Tag: Steve Tambellini

Steve Tambellini

Oops: Every player from start of Oilers rebuild now elsewhere


When the Edmonton Oilers officially began their rebuild in the 2009-10 season, hope ran high. Since that season they’ve added guys like Taylor Hall, Ryan Nugent-Hopkins, Jordan Eberle, and Nail Yakupov to provide hope they’ll return to the playoffs for the first time since the Stanley Cup Final fun in 2006.

But the team that started it all that first season under GM Steve Tambellini? They’re all playing elsewhere now.

Jonathan Willis of the Edmonton Journal highlighted this fact showing when each player from that team left or was moved out of the organization and what they got in return for them. Teddy Purcell, Oscar Klefbom, Matt Hendricks, and Nikita Nikitin are the NHL-ready remnants of those moves.

The final few who departed this summer included Ales Hemsky, Devan Dubnyk, Sam Gagner, and Ryan Jones. Only Jones hasn’t found a new home as Hemsky signed with Dallas this summer and Gagner was sent to Tampa Bay for Purcell (then later moved to Arizona). Dubnyk was moved to Nashville last season in the Hendricks deal.

Tambellini’s history as GM in Edmonton was an awkward one. While the team was able to land tremendous talent with all those first-round picks and sign Justin Schultz as a free agent, the team never improved and has missed the playoffs eight seasons in a row.

Now with Craig MacTavish entering his second year as GM, the roster is clear of everyone Tambellini attempted to start the road to recovery with. You have to think that’s a good thing given how things have gone for Edmonton.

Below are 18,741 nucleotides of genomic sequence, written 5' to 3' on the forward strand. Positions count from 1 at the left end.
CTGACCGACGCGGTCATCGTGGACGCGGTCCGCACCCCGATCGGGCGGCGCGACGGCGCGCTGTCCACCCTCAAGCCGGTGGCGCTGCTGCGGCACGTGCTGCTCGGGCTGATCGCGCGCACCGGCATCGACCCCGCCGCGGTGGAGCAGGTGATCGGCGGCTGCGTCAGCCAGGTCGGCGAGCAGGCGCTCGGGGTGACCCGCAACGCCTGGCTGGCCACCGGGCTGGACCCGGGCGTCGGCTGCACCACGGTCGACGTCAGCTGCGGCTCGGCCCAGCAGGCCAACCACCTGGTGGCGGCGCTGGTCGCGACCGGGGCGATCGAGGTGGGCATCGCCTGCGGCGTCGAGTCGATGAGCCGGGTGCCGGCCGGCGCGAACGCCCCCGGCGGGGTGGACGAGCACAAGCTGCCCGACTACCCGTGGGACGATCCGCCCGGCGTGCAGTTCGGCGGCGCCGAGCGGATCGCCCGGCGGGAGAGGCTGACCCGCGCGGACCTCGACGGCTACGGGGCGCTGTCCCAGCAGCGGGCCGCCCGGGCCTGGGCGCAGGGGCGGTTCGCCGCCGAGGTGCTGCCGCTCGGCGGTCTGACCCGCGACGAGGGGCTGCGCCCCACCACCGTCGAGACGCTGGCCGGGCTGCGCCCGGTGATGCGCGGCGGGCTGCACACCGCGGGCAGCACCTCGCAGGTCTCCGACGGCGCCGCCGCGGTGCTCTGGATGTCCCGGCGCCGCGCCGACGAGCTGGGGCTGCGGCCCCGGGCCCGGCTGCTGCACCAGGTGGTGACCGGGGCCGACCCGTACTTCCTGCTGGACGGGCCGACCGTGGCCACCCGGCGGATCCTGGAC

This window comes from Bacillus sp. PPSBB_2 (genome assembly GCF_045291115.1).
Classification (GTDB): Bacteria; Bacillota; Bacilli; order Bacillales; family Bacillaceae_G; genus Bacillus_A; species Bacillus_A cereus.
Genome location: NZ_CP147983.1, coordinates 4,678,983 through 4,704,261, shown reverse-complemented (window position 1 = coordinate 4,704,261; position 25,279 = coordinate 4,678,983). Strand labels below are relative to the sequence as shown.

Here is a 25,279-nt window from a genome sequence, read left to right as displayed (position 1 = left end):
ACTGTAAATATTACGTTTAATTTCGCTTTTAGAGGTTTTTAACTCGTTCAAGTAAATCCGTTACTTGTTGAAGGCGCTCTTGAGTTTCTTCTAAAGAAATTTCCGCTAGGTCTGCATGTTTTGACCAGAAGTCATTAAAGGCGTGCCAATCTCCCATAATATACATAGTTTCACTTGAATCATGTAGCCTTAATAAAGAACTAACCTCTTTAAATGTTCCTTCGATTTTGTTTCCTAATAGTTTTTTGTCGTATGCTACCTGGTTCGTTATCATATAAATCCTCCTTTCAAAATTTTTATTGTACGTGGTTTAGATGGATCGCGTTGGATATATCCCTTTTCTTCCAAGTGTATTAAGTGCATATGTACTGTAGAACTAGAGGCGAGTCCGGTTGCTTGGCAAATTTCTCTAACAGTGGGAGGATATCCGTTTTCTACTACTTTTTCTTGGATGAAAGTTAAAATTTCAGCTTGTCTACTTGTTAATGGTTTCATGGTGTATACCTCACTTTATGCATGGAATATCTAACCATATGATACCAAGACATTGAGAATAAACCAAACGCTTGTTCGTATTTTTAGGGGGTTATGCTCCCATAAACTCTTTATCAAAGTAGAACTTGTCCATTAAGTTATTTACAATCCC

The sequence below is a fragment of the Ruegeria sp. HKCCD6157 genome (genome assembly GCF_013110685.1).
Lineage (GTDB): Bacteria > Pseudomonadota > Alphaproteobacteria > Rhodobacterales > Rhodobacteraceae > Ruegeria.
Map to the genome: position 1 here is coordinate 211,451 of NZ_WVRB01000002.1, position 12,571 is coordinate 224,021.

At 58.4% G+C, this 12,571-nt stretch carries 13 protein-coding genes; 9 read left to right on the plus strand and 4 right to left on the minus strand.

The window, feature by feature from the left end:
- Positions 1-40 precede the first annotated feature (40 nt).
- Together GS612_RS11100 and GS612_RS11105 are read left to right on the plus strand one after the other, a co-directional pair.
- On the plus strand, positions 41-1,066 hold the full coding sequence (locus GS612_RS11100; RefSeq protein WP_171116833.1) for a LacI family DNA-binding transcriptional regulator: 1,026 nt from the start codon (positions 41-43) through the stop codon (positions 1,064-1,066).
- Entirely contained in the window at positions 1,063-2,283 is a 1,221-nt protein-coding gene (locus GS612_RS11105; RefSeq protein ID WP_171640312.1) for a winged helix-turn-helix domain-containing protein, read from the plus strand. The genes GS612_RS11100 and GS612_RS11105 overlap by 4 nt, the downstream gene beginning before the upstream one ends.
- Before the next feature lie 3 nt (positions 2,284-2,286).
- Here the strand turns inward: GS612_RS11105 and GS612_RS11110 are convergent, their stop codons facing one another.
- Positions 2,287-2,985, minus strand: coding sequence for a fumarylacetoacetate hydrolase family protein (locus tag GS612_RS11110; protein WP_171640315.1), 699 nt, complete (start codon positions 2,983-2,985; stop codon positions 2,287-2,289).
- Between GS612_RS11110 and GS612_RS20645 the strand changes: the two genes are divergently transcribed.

PHT Morning Skate: Khabibulin’s return a bit of a downer

Pavel Datsyuk, Nikolai Khabibulin, Ladislav Smid
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PHT’s Morning Skate takes a look around the world of hockey to see what’s happening and what we’ll be talking about around the NHL world and beyond.

Nikolai Khabibulin finally had a chance to play yesterday and did well for Edmonton… And still lost the game. (Edmonton Journal)

A rare feat occurred yesterday: A double-shutout in the Coyotes shootout win over the Sharks. (NBCSports)

Paul Gaustad’s rarely-called penalty, in overtime no less, ended up costing the Preds the game. Don’t worry, there’s an explanation for it. (The Tennessean)

So far things are looking good for the NHL following the lockout as the damage many thought might happen hasn’t happened. (Denver Post)

Realignment talk is about to heat up as it’s being discussed again. (New York Post)

The Blue Jackets shook up their lines in practice. Will it help on the ice? (Columbus Dispatch)

Finally, check out Red Wings GM Ken Holland and Oilers GM Steve Tambellini having trouble working a remote control. (NHL.com)

Justin Schultz is Edmonton’s blue line hope for the future

Justin Schultz
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Justin Schultz was perhaps the most hotly pursued free agent defenseman of the summer not named Ryan Suter.

The unsigned Anaheim Ducks draft pick was courted heavily by teams and his desire to play back home in Canada won him over as he signed a two-year deal with the Oilers. After playing three years for the University of Wisconsin, he’ll now look to earn a spot in the Oilers top-six along the blue line.

The question people have now is whether or not he’s worth the hype. The numbers he put up in college certainly lead you to believe he is.

After playing in the national championship during his freshman year, Schultz broke out in a big way the next two seasons scoring 34 goals and adding 54 assists during those years. In each of those seasons he was a Hobey Baker Award finalist, college hockey’s top prize. Managing to do that in both his sophomore and junior seasons is rare.